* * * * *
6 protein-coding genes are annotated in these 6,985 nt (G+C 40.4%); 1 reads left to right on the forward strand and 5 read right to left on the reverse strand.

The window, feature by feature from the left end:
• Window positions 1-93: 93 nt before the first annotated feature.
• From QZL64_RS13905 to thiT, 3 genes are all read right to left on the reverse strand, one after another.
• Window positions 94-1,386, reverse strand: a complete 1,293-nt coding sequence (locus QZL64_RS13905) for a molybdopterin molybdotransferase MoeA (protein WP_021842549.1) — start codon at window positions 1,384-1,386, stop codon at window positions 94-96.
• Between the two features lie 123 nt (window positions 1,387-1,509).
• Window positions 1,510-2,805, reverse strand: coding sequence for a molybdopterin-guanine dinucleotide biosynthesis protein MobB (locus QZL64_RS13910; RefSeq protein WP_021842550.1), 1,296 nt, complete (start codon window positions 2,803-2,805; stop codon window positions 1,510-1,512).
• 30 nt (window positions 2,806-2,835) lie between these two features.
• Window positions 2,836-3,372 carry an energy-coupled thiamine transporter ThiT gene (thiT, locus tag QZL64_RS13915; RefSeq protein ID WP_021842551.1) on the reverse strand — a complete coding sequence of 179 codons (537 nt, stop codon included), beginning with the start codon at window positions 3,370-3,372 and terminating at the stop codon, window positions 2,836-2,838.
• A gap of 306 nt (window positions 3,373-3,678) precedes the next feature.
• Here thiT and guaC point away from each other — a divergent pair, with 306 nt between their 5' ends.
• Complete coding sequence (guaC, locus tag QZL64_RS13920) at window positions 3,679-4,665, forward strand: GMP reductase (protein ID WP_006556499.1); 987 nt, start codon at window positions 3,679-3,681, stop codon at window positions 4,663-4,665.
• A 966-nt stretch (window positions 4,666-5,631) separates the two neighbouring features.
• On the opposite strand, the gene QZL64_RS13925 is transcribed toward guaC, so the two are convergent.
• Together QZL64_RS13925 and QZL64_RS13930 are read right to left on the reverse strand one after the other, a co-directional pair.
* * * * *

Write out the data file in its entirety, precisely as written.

6 protein-coding genes are annotated in these 6,985 nt (G+C 40.4%); 1 reads left to right on the forward strand and 5 read right to left on the reverse strand.

The window, feature by feature from the left end:
• Window positions 1-93: 93 nt before the first annotated feature.
• From QZL64_RS13905 to thiT, 3 genes are all read right to left on the reverse strand, one after another.
• Window positions 94-1,386, reverse strand: a complete 1,293-nt coding sequence (locus QZL64_RS13905) for a molybdopterin molybdotransferase MoeA (protein WP_021842549.1) — start codon at window positions 1,384-1,386, stop codon at window positions 94-96.
• Between the two features lie 123 nt (window positions 1,387-1,509).
• Window positions 1,510-2,805, reverse strand: coding sequence for a molybdopterin-guanine dinucleotide biosynthesis protein MobB (locus QZL64_RS13910; RefSeq protein WP_021842550.1), 1,296 nt, complete (start codon window positions 2,803-2,805; stop codon window positions 1,510-1,512).
• 30 nt (window positions 2,806-2,835) lie between these two features.
• Window positions 2,836-3,372 carry an energy-coupled thiamine transporter ThiT gene (thiT, locus tag QZL64_RS13915; RefSeq protein ID WP_021842551.1) on the reverse strand — a complete coding sequence of 179 codons (537 nt, stop codon included), beginning with the start codon at window positions 3,370-3,372 and terminating at the stop codon, window positions 2,836-2,838.
• A gap of 306 nt (window positions 3,373-3,678) precedes the next feature.
• Here thiT and guaC point away from each other — a divergent pair, with 306 nt between their 5' ends.
• Complete coding sequence (guaC, locus tag QZL64_RS13920) at window positions 3,679-4,665, forward strand: GMP reductase (protein ID WP_006556499.1); 987 nt, start codon at window positions 3,679-3,681, stop codon at window positions 4,663-4,665.
• A 966-nt stretch (window positions 4,666-5,631) separates the two neighbouring features.
• On the opposite strand, the gene QZL64_RS13925 is transcribed toward guaC, so the two are convergent.
• Together QZL64_RS13925 and QZL64_RS13930 are read right to left on the reverse strand one after the other, a co-directional pair.